And for women leaving the hospital after placing a baby for adoption, they also come in small baskets.
Birth mother baskets.
Birth Mother Baskets—the concept and the company, which closed down after this interview was originally published— was started by Gina Crotts after placing her child for adoption.
Gina (on the right) says she’ll never forget the overwhelming feeling of loneliness she felt driving home with an empty car seat. She launched Birth Mother Baskets to help other birth mothers feel less alone after they leave the hospital with empty arms.
Giving a gift basket, she says, lets a birth mother know that she is loved and that there are others who understand what she’s going through. It also allows her to pamper herself with something special that’s just for her.
Helping Gina spread her positive message about birth mother strength and courage is the company’s vice-president Jenny Treanor (left), who has also placed a baby for adoption. A little while ago Jenny and I discussed the mixed emotions surrounding a placement and how their service brings birth mothers hope and support one basket at a time.
1. Tell me a little bit about how Birth Mother Baskets works — who gets them and what’s inside?
Birth Mother Baskets is a 501(c)(3) non-profit organization that delivers gift baskets to birth mothers who have recently placed their babies for adoption. These gift baskets hold so much more than just the tangible items inside of them. They are filled with LOVE, warmth and support. Birth mother baskets provides a loving voice saying, “you are not alone, you are loved, you are brave and there is hope.”
2. How many baskets have you delivered?
3. How often do you send them out?
Weekly orders are processed and shipped out every Friday.
4. Beyond all the goodies, what message are you sending out to birth mothers?
A birth mother basket is a very special gift from one birth mom to another. Our basket offers hope, support and courage and lets the birth mom know she is not alone, we have been there and it does get better. Gina has written a beautiful poem entitled “My Little Butterfly” that, along with a note from Gina and I, are included in each basket.
5. Tell me about the thoughts and emotions that a birthmother typically feels after she’s placed a baby for adoption?
It’s almost surreal. You have just spent the last 9 months growing a beautiful little person. All of your energy has gone into making a plan for this perfect little soul, it has consumed you. After placement, it’s just over. It is difficult to describe the emotion or feelings, I guess the best word is alone.
6. What’s the hardest part?
The hardest part for me was when I finally made the decisions to place my baby for adoption. I was about 6 months along and I remember the first time I said it out loud to someone, “I have decided to place my baby for adoption.” It made my decision real. I was committed to giving my baby a much better life. My time in the hospital with my son and at placement were difficult but the plan was already made and I had peace and comfort knowing I had made the best decision for my son, his family and myself.
7. Is there anything an expectant mother can do before the placement that can take away some of the sting?
Make a plan. You don’t have to follow it exactly but it helps to have a plan on how you want things to go. I knew I wanted to stay as long as I could in the hospital with my son before placement so we made arrangements to stay extra days. I did not want to get bogged down with visitors so I reserved one day for extended family and friend to visit. I did not want to forget something important. I was flexible, but it was comforting to me to have a plan laid out in advance.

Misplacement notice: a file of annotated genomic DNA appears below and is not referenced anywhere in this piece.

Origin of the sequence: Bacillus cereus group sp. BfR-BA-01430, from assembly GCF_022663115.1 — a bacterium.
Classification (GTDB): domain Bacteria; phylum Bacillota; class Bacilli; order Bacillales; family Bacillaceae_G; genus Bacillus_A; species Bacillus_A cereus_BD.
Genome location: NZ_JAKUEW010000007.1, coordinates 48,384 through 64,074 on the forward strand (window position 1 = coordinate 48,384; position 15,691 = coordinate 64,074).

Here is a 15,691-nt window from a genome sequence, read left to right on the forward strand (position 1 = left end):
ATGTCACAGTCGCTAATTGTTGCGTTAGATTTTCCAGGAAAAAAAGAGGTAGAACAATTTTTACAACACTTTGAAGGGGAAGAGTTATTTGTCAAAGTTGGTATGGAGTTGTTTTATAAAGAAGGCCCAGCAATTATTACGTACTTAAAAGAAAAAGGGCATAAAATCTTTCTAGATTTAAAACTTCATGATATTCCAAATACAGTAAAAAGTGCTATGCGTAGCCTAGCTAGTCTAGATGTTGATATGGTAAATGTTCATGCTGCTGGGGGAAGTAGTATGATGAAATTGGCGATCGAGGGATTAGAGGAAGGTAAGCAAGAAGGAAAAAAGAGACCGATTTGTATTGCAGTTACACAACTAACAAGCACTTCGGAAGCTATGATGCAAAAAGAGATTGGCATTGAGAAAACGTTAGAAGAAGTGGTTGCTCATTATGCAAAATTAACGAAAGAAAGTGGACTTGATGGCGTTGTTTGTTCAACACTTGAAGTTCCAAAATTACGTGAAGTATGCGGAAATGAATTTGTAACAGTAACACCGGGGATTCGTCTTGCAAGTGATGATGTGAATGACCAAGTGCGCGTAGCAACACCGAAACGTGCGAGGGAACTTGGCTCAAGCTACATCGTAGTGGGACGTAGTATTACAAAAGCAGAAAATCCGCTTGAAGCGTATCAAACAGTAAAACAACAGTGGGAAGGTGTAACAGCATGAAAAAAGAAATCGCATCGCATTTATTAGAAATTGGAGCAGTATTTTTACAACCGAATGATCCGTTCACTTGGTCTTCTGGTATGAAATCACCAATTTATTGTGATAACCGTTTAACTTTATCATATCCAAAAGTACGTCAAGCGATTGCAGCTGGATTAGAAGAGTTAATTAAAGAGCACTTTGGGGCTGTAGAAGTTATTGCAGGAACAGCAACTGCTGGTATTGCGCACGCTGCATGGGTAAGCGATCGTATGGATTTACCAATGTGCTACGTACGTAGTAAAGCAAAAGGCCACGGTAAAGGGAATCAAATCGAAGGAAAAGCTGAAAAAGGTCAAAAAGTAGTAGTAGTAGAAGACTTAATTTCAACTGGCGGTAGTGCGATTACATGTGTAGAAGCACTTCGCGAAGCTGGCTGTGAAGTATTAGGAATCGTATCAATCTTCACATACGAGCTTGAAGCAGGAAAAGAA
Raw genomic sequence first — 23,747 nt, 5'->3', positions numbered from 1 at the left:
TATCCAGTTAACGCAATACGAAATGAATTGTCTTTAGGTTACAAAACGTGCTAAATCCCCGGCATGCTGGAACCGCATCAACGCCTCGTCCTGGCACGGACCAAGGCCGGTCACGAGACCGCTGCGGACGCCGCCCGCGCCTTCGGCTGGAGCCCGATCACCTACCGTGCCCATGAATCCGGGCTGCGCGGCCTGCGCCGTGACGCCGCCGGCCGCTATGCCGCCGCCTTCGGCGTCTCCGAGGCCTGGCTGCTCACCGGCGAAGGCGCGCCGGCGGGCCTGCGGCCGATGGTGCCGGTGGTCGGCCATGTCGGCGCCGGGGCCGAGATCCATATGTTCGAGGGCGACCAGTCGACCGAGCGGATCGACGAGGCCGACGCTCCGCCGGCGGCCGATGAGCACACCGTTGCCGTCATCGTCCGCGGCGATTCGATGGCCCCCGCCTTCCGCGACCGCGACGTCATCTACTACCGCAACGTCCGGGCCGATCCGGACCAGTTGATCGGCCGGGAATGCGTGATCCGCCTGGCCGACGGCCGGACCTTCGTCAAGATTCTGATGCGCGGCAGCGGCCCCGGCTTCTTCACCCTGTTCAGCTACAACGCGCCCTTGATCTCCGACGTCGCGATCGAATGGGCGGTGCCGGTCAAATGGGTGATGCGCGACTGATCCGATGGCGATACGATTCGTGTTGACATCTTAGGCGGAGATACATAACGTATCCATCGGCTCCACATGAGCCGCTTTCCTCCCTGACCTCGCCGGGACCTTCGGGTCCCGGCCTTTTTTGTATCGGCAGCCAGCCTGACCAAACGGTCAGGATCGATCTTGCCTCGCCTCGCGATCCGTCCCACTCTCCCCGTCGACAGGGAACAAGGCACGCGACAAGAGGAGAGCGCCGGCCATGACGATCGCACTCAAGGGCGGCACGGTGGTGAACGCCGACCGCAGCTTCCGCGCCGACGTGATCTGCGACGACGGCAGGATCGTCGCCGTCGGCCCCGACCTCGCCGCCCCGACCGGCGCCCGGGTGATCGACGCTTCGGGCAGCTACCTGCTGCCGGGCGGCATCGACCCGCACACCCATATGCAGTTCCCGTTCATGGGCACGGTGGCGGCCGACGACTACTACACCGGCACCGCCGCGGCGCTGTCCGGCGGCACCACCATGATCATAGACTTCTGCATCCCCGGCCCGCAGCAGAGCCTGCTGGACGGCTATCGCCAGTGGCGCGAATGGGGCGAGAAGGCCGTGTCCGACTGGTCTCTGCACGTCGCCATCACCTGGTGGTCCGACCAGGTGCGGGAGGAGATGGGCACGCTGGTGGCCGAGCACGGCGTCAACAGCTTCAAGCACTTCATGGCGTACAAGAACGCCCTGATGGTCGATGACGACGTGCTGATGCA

8. What about right after the placement. Besides surrounding herself with positive people and positive thoughts, what else should she do?
Keep busy. Go back to school, get a job, volunteer, be productive. Idleness and self pity are so destructive. You have just done one of the most courageous acts ever, be proud of that. Use the strength you have earned to go forward and be a positive influence to others and the world around you. Three weeks after I placed I went back to high school to finish my senior year. It was not fun or easy but I knew I had to do something to keep from shutting myself in my room. That decision was instrumental in keeping me going.
9. Do you find that a lot of birth mothers know about or take part in post-placement counseling?
I really don’t know how many birth moms have a option or opportunity to attend counseling. I think counseling is vital and should be made available to very birth mom.
10. How important is counseling in the healing process?
I was fortunate to have counseling before and after placement. I had one-on-one counseling with my caseworker and also participated in group counseling with several other expectant moms. The expectant moms consisted of girls that planned to place and parent, some getting married and others not. It was so helpful for me to see all of the different plans and paths. My counseling helped so much after placement, to be able to talk with girls who had been in my same place and knew exactly what I was feeling.
More than anything a birth mother basket offers hope and support and lets the birth mom know she is courageous! Hopefully she will feel loved and supported by receiving a gift from other birth mom’s who have been where she is and know and understand her feelings.
12. Tell me about the reactions you’ve received from birth mothers who have received your baskets?
The birth moms that receive our baskets love them. Most of the time it is a surprise. They are so grateful that someone would send them such a beautiful gift. One birth mom said “I love my Birth Mother Basket! I thought it was the greatest gift and a really good way of letting me know that I’m not alone.”
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